The National Highway Traffic Safety Administration (NHTSA) will require automakers to equip all vehicles with side curtain air bags that provide head and torso protection in side-impact crashes by 2013.
Safety advocates said it was a good start.
"NHTSA is definitely on the right track, but it still has miles to go before its job is done," said Robert Shull of Public Citizen.
NHTSA released the new standards stating that the air bags are expected to save 311 lives annually and prevent 361 serious injuries, especially brain injuries, in crashes that often occur when a vehicle runs a stop sign at an intersection.
This new standard will spare hundreds of families from losing a loved one in a side- impact accident, and will forever raise the bar on safety for drivers and passengers across America, Transportation Secretary Mary Peters said.
NHTSA estimates that the rules will add about $33 to the cost of a vehicle.
Side-impact passenger vehicle crashes are often severe. They account for 28 percent of all fatalities, the majority of which involve a brain injury.
Safety advocates have long urged NHTSA to require automakers to do more to protect motorists in side crashes.
Rear seat protection
For the first time, NHTSA will also require automakers to provide head protection for rear seat passengers in any crash.
With these rigorous new requirements, we are building on the strength of innovative and life-saving side impact technologies that are already available to many new car buyers, NHTSA Administrator Nicole Nason said.
The Insurance Institute for Highway Safety has reported that its research demonstrates that head-protecting air bags reduced driver deaths by 52 percent in sport utility vehicles and 37 percent in passenger cars.
NHTSA initially first proposed side-impact standards in May 2004, roughly six months after automakers voluntarily agreed to install side air bags by 2009.
The agency reopened the regulatory process following questions about the crash test procedures automakers intended to use.
Important first step
Public Citizen's Shull said the new standards will help ensure that automakers design vehicles to protect more people from more types of side-impact crashes.
Automakers will now have to build vehicles to protect people from side-impact collisions not only with other vehicles but also with stationary objects (such as trees and other objects on the road).
Vehicles will be subjected to a tougher performance test that integrates two kinds of testing: dynamic pole tests, representing side-impact crashes with stationary objects, and movable deforming barrier (MDB) tests, replicating side-impact crashes with other vehicles. Previously NHTSA tested using only MDB tests.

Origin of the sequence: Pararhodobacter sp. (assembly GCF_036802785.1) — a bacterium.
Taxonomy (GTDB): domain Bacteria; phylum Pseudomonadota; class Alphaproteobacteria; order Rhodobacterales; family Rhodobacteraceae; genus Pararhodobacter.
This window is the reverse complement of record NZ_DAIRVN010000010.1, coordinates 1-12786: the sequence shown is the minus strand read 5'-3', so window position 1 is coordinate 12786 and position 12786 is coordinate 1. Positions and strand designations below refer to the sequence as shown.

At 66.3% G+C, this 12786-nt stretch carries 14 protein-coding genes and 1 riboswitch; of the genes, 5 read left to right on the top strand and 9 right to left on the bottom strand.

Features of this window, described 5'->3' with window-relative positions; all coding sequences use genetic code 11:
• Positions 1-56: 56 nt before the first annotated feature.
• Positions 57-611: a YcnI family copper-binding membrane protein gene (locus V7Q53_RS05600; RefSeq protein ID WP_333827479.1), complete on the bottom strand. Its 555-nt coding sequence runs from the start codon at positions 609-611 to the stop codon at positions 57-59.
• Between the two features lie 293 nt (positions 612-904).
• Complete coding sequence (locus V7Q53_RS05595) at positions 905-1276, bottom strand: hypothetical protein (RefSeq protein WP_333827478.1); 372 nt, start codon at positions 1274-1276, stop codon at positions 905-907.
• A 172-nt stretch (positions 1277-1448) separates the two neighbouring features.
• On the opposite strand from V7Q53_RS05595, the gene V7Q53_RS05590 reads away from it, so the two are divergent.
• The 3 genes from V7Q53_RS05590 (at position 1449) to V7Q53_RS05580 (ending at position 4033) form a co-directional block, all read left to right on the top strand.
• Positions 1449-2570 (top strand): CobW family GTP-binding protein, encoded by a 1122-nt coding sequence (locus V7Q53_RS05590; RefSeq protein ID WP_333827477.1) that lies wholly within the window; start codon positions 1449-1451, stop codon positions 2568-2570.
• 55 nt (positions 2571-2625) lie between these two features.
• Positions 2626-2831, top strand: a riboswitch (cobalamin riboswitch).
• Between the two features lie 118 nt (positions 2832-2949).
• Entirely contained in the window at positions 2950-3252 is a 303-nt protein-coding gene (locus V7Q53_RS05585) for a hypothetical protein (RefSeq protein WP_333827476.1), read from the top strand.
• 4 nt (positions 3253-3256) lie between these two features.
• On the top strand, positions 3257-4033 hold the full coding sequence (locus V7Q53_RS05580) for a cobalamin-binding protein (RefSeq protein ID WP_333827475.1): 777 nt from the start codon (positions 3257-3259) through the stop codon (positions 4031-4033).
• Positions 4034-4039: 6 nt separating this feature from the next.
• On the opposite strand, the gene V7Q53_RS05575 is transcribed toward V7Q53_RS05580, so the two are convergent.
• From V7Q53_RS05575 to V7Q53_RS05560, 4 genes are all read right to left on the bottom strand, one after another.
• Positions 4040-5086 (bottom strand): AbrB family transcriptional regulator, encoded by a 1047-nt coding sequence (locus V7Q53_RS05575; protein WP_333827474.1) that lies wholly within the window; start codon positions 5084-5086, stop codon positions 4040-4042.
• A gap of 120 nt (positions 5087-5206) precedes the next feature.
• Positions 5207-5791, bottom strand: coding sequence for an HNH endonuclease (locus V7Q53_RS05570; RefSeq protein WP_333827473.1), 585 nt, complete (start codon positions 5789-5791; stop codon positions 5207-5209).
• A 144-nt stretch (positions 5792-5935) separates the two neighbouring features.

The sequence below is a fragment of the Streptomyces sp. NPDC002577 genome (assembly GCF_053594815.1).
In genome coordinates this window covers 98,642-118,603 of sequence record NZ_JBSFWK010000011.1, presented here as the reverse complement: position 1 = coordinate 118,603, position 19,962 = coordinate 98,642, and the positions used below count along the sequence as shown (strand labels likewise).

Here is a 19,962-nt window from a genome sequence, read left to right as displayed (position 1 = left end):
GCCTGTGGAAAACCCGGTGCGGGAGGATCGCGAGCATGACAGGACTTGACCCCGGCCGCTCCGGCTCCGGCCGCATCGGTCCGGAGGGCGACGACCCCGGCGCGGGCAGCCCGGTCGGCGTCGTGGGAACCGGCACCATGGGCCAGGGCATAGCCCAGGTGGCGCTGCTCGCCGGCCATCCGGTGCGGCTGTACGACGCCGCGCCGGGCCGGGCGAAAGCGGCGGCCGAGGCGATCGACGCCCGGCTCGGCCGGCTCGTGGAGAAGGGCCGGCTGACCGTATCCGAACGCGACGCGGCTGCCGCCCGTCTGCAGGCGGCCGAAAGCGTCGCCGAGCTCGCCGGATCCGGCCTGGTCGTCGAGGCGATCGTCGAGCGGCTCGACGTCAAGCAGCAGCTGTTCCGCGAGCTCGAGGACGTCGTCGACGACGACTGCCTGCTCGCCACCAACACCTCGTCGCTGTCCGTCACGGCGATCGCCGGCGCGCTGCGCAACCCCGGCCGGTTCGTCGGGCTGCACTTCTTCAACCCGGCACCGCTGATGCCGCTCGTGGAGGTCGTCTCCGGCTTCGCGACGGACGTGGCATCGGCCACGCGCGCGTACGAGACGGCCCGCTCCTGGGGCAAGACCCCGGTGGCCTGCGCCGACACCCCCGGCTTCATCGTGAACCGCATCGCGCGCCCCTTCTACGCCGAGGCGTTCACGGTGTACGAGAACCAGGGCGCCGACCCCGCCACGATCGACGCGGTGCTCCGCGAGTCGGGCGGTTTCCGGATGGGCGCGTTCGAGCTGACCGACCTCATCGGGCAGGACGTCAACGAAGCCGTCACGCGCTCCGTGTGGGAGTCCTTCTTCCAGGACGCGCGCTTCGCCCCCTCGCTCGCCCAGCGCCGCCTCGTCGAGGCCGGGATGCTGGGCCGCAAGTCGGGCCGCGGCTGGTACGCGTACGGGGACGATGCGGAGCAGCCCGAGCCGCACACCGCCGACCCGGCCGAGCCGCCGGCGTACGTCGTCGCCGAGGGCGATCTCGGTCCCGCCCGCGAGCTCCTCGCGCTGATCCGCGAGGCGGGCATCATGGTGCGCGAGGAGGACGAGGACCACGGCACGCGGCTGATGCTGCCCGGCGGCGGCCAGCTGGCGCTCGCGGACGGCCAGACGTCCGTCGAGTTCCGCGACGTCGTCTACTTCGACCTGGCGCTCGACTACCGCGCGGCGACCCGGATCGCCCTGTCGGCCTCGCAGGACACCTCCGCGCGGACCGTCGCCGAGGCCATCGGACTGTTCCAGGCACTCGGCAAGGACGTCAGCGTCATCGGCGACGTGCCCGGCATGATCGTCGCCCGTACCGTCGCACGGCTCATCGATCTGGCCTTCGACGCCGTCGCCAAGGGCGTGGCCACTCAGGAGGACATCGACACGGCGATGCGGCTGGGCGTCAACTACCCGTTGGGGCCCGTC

For the first time, NTSA will require that a dummy representing a small adult female to be used in side-impact performance testing. A new and more technically advanced dummy representing an adult male of average height will also be used in crash testing.
Automakers had wanted to exclude the heaviest vehicles from the side-impact requirements along with convertibles.
The new rules require vehicles that weigh less than 8,500 pounds to comply with the new crash tests by September 1, 2012. Vehicles that weigh between 8,500 and 10,000 pounds must comply by September 1, 2013.
While NHTSA does not require specific technologies to meet its new performance requirements, manufacturers likely would meet this upgraded rule with various types of innovative head, chest and pelvis protection systems, such as side curtain air bags and thorax air bags.
Miles to go
Now that NHTSA has taken these first steps, it must immediately address some unfinished business to protect the public, Shull said.
"First, the agency must address the incredibly important issue of compatibility, or the catastrophe of fatal mismatches between passenger cars and much larger light trucks and SUVs," he said.
Shull said the occupant of a car is three times more likely to be killed when struck by an SUV instead of a car and five times more likely to be killed when struck by a pickup truck.
The upgraded side-impact standard essentially tests for a collision with a mid-size passenger car, not an SUV.
"To fully replicate crash scenarios and prevent the most injury, NHTSA needs to use a moving deformable barrier that is higher, stiffer and mimics a collision with a heavier, bigger SUV," Shull said.
Safety for children
Second, Shull said NHTSA needs to improve safety for children.
"The dummies used in the upgraded testing, even in the back seat, do not adequately represent a child under the age of 12, leaving child occupants vulnerable and unaccounted for in safety testing," he said.
Third, the standard does not protect against side-impact collisions so intense that the striking vehicle or object intrudes into the vehicle, Shull noted.
He said a strict limit on the amount of acceptable amount of cab intrusion would better prevent injury to occupants in side-impact crashes.